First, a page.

Future Dated: October 15, 2017
With the 2013 launch of the Facebook phone, Zuck and crew started a trend of social startups and branded phones. While surprisingly, the Facebook phone has gone on to be the dominant version of the much-splintered Android platform, what was even more surprising was the cacophony of companies joining the fray. Some reasonably successful versions like the Zynga Gaming Phone and the Amazon Smoke phones and the Evernote Watch Phone are far outnumbered by absolute failures like the Groupon Phone, the cobranded Foursquare/Tumblr Phone and our favorite disaster, the Angry Birds Phone.
Today brings us the much talked about and highly anticipated release of the first ever Klout Phone, named the K+. Building on its meteoric rise over the past five years from a highly controversial service to the must-have tool for marketers and connected consumers, what the K+ lacks in cool new looks it more than makes up for in surprisingly tight integration of Klout’s services.
The K+ brings its own split to the Android line — they seem to have followed the path first trodden by Amazon, which is to bury a stripped-down version of Android in the background and present their own interface over the top. Klout gives you the option of using the Facebook App Store or Google Play. And like the Facebook Phone, all of Klout’s features are broken out on the home screen as their own apps.
Along with the ability to access all of Klout’s stats and notifications, all of the features you’ve come to love in the new Klout app are there:
- Facial recognition so you can take a picture of someone and see their Klout score and relevant social features.
- Discount/coupon notification for locations offering perks, depending on your score.
- Notification when your Klout friends are nearby.
- The ability to alert you when you’re near someone with a high Klout score.
- Tracking and geospatial comparison of your offline and online influence relationships.
They’ve even integrated their affiliate URL service, but the mobile application of this never made sense to us. Sure, their affiliate service and API were ground-breaking at the time, as it allowed them to extend their revenue far beyond perks, especially when powerhouse services like Pinterest and Bitly integrated their API, but the mobile utility of this just doesn’t work (although we love having access to the stats on our phone).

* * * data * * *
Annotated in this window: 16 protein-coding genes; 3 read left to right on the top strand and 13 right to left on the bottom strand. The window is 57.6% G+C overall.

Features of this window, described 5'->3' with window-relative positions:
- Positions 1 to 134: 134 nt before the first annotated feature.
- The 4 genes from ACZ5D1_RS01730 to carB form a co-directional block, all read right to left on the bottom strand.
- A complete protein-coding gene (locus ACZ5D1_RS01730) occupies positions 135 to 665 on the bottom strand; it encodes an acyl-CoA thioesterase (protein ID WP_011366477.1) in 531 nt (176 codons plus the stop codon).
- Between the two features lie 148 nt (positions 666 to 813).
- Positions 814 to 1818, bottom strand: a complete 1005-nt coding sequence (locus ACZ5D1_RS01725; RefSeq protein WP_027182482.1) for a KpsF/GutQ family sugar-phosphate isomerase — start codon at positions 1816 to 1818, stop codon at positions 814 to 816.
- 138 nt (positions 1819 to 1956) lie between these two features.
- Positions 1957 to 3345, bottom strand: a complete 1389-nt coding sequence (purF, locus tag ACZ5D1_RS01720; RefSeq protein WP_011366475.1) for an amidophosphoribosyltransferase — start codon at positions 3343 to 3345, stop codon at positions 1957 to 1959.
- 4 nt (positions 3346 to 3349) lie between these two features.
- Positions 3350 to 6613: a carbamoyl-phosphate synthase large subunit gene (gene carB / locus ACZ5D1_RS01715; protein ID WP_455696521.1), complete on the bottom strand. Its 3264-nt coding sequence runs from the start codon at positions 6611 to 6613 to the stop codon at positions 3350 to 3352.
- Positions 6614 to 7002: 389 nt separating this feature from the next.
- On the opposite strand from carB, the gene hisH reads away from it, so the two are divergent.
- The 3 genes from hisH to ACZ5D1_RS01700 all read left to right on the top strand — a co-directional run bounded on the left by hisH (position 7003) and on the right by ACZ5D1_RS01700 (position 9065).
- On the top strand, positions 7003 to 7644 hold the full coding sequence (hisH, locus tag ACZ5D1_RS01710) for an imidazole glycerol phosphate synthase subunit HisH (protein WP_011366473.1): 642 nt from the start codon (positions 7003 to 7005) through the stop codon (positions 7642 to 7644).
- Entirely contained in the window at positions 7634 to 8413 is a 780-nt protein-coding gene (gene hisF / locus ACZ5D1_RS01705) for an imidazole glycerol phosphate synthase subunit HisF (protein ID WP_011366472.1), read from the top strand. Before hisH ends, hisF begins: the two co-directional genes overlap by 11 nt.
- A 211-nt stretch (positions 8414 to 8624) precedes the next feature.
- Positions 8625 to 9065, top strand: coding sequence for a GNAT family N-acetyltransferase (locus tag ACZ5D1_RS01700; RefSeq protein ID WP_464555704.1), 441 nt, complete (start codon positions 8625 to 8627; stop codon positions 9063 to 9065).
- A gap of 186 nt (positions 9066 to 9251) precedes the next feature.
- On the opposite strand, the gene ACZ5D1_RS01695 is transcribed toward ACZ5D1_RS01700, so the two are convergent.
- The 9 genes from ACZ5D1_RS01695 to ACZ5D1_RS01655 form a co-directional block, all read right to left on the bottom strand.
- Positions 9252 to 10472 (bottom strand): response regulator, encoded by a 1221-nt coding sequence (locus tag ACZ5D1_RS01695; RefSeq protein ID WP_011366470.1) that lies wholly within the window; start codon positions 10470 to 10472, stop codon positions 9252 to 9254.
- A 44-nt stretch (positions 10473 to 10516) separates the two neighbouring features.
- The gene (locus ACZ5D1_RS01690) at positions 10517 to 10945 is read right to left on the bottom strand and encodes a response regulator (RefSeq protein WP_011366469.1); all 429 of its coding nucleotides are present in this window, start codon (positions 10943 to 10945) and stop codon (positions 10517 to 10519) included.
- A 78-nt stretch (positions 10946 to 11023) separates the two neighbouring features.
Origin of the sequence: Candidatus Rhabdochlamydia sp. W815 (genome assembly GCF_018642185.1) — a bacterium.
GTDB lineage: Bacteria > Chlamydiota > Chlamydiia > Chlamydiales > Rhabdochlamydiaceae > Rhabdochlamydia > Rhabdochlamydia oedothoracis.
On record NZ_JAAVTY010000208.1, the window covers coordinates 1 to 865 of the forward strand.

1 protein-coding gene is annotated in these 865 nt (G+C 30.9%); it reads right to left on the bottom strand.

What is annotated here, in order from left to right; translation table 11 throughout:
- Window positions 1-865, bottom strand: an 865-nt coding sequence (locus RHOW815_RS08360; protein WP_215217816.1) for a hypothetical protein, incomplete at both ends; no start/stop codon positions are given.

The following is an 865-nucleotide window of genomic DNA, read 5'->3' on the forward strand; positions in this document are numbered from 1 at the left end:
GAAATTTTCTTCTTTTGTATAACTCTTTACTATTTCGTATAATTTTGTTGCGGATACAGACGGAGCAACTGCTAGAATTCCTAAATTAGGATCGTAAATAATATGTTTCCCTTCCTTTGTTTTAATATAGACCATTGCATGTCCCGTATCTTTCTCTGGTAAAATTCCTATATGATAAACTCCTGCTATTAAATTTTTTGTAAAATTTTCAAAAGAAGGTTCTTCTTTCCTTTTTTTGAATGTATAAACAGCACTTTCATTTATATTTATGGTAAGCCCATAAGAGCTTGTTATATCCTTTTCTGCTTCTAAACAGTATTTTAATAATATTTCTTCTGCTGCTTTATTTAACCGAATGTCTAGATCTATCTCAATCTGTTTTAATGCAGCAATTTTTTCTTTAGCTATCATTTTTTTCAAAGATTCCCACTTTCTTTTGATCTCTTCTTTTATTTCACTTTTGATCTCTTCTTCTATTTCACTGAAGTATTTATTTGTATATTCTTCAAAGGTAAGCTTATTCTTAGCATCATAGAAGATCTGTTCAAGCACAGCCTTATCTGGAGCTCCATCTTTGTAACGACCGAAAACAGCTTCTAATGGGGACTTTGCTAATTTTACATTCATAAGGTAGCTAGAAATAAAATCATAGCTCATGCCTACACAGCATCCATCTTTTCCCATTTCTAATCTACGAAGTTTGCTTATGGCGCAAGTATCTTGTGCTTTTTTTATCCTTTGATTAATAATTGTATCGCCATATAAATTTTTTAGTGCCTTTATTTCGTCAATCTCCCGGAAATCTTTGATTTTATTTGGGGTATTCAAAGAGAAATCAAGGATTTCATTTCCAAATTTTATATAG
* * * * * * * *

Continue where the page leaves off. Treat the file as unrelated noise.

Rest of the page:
As with everything Klout does, their newest features are sure to set the critics spewing bile again. But love them or hate them, you have to admire Klout’s ingenuity.
The phone is pretty standard fare; in fact the specs are almost identical to the latest Facebook and Amazon phones. But we have heard rumors of a K+ Perks model that will have an illuminated Klout emblem on the back to dynamically update your score. We suspect these will only be offered to people with a certain score.
If you use any of the Klout web browser, Outlook or Gmail extensions, then you’ll love the mobile integration. Emails are prioritized by the sender’s score and for people who don’t have a score you can assign a level of importance to them. When your calendar gets too full on any one day, Klout recommends low-scoring people you could cancel on. Although the “We recommend you blow this meeting off” Pop-up is sure to anger plenty of people — especially if you’re already with the unlucky person when it pops up.
Integration with your normal email settings are automatically applied once you log in, but you can’t do some things on the K+ that you can do online, like set different auto-reply messages or different signatures based on the recipient’s score. However, those are tasks that are probably better done on Klout.kom.
We’ve heard some people still make voice phone calls, if so — and if you love Klout as much as us — then you’ll love their new voice phone integration. You can set up different auto-responses like in email, based on a person’s Klout score, and set up different voice messages for people with different scores. And just like the K+’s email prioritization of inbound messages, you have the ability to set different ring tones for different scores and can even set it to send low-scorers directly to voicemail or even block them completely. This feature alone could finally solve the problem the do-not-call lists have failed to clear up.
This is only a little thing, but we love seeing our friends’ Klout scores next to their incoming text messages. Although we wish they would allow you to set up auto-replies, prioritization and blocking like they do with phone calls and email.
Social Network Integration
You have the option to download separate Facebook, Twitter, Google+ and other apps, but we by far prefer Klout’s People app. For Windows Phone users out there this will look familiar to their Klout WP7 app. By opening the People app, you’ll be presented with updates from your friends based on their score. Who wants to see pictures from unimportant people?
If you’re a hater, I think it’s obvious that this is not your phone. Also, if you’re an Apple or Windows fanboy or an Android purist then here’s hoping Klout finds a way to bring more of these services to your platform via their app.
However, if you split your social networking between multiple services and the Facebook Phone isn’t cutting it for you, and if you love Klout, then this is the phone for you. If you’re an Amazon or Evernote power user but are looking for a second (or third) phone to fulfill your social networking addiction then you can’t beat the K+.
Please feel free to comment below — but only if your Klout score is high enough to clear our Klout comment plugin.